BLISS was the acronym of Balloonborne Laser In Situ Sensor a high-resolution absorption spectrometer designed to provide measurements of the concentrations of ozone and other stratospheric species and their diurnal variations. It was developed by the Jet Propulsion Laboratory at the California Institute of Technology starting in 1978. Click in the logo at left for more detailed views.
This complex instrument used second-harmonic detection of the absorption of tunable diode laser (TDL) radiation in a 1-km path length defined by a retroreflector lowered 0.5 km below the balloon gondola. A He-Ne laser and co-aligned TV camera with CID imaging were used for retroreflector tracking under microprocessor control.
BLISS was a self-contained instrument comprising two onboard microprocessors for instrument control and more than one hundred optical components mounted on a 1.5 by 2.0 meter optical table. The main components of the instrument were: four TDL and Dewar systems; four reference cell units; a He-Ne laser/TV camera combination for retroreflector tracking; a retroreflector and cable reel-drive assembly; a 30 x 46 tracking mirror assembly; five HgCdTe detectors with filters; an f/3.3 telescope; a periscope assembly for laser selection; an electronics package containing preamps, synchronous demodulators, microprocessor units, TDL current and temperature control units; a power-distribution box and battery pack; and numerous other optical and electrical components such as mirrors, lenses, beam splitters, filters, and mechanical choppers.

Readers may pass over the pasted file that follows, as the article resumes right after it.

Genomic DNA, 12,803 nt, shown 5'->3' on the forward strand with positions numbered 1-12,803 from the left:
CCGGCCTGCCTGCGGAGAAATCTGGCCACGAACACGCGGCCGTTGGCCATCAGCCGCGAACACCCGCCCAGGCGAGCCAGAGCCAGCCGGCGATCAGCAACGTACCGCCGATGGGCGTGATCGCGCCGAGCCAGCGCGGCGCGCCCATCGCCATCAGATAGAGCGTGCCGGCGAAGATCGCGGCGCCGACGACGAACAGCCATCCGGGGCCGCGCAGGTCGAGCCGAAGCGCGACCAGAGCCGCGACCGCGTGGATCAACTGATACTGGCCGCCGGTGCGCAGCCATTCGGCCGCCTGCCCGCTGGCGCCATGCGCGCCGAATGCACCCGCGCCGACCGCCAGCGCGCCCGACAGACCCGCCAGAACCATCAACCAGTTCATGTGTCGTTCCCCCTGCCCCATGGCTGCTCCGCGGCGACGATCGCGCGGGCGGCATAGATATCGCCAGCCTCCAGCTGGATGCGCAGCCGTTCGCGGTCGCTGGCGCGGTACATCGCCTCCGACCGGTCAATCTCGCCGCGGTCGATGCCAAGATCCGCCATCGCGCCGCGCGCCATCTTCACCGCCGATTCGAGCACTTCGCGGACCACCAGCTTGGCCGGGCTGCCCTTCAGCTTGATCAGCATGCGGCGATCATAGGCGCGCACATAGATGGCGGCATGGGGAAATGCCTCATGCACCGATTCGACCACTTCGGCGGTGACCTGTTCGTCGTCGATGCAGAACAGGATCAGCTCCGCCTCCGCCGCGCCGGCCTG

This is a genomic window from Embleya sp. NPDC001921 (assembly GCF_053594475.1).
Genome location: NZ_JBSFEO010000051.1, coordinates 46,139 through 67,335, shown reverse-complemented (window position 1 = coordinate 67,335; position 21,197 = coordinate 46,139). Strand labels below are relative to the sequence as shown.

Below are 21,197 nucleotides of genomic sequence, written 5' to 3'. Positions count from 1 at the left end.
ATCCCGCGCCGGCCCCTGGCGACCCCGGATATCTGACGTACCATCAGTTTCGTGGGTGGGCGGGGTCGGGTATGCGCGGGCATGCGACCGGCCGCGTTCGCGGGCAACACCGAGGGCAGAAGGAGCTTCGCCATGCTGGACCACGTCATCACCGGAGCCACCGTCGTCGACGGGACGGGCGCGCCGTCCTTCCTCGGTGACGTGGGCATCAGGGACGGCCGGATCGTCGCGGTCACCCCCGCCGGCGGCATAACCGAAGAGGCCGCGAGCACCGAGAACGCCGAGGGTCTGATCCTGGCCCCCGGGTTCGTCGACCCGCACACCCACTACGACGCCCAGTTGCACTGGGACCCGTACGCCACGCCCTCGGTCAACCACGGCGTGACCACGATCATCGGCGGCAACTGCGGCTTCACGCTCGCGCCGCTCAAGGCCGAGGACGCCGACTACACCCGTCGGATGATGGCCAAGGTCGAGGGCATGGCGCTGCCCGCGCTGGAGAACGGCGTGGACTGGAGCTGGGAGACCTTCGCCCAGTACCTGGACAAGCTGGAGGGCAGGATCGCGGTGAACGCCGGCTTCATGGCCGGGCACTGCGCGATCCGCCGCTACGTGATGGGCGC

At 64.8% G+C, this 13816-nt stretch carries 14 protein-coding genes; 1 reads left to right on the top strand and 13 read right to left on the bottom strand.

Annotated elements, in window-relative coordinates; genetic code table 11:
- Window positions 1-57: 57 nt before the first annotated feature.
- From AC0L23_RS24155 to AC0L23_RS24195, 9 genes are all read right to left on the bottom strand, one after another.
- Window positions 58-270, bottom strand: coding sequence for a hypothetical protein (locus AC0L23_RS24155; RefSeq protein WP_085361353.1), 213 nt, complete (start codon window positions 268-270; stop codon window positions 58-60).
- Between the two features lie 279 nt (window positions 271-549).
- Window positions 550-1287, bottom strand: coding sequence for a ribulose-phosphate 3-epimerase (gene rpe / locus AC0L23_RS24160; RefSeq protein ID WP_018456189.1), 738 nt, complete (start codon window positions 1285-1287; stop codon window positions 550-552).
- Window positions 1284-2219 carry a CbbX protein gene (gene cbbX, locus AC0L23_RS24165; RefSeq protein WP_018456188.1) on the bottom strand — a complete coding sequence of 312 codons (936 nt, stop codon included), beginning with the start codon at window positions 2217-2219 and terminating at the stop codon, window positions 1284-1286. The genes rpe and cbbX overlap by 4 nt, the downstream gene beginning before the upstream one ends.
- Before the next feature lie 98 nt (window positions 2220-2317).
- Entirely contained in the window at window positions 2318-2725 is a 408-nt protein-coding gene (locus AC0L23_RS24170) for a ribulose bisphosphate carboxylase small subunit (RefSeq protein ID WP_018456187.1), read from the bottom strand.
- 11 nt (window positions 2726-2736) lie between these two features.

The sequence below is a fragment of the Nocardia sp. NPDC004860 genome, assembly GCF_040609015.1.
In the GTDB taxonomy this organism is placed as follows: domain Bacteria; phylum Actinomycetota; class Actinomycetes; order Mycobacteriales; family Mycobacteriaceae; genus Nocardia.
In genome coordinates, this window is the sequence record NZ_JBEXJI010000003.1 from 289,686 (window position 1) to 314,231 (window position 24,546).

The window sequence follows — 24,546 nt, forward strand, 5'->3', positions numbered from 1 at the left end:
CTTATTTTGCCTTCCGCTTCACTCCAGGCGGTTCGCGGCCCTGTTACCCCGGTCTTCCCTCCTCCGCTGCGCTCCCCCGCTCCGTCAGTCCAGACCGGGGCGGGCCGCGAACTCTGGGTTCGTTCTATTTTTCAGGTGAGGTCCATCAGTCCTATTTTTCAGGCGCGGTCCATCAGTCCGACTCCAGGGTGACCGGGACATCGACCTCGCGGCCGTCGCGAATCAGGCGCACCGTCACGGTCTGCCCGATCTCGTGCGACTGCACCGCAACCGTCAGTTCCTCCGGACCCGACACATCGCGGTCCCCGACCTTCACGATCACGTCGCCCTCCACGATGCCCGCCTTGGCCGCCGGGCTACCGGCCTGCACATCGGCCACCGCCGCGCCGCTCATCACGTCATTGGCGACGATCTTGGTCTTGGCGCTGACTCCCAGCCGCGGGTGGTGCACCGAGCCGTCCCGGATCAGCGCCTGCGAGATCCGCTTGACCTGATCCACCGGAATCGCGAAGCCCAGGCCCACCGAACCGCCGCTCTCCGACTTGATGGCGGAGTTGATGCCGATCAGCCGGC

BLISS was integrated into its own gondola, which included a lithium battery pack and the telemetry transmitter/receiver system.
It was flown successfully in different configurations almost twelve times between 1982 and 1992.
Balloon launched on: 10/16/1983 at 14:56 utc
Launch site: Columbia Scientific Balloon Facility, Palestine, Texas, US
Balloon launched by: National Scientific Balloon Facility (NSBF)
Balloon manufacturer/size/composition: Zero Pressure Balloon SF319.18-070-NSCHR-08
Balloon serial number: W11.60-1-93
Flight identification number: 1350P
End of flight (L for landing time, W for last contact, otherwise termination time): 10/17/1983 at 4:06 utc
Landing site: 28 miles NE of Monroe, Louisiana, US
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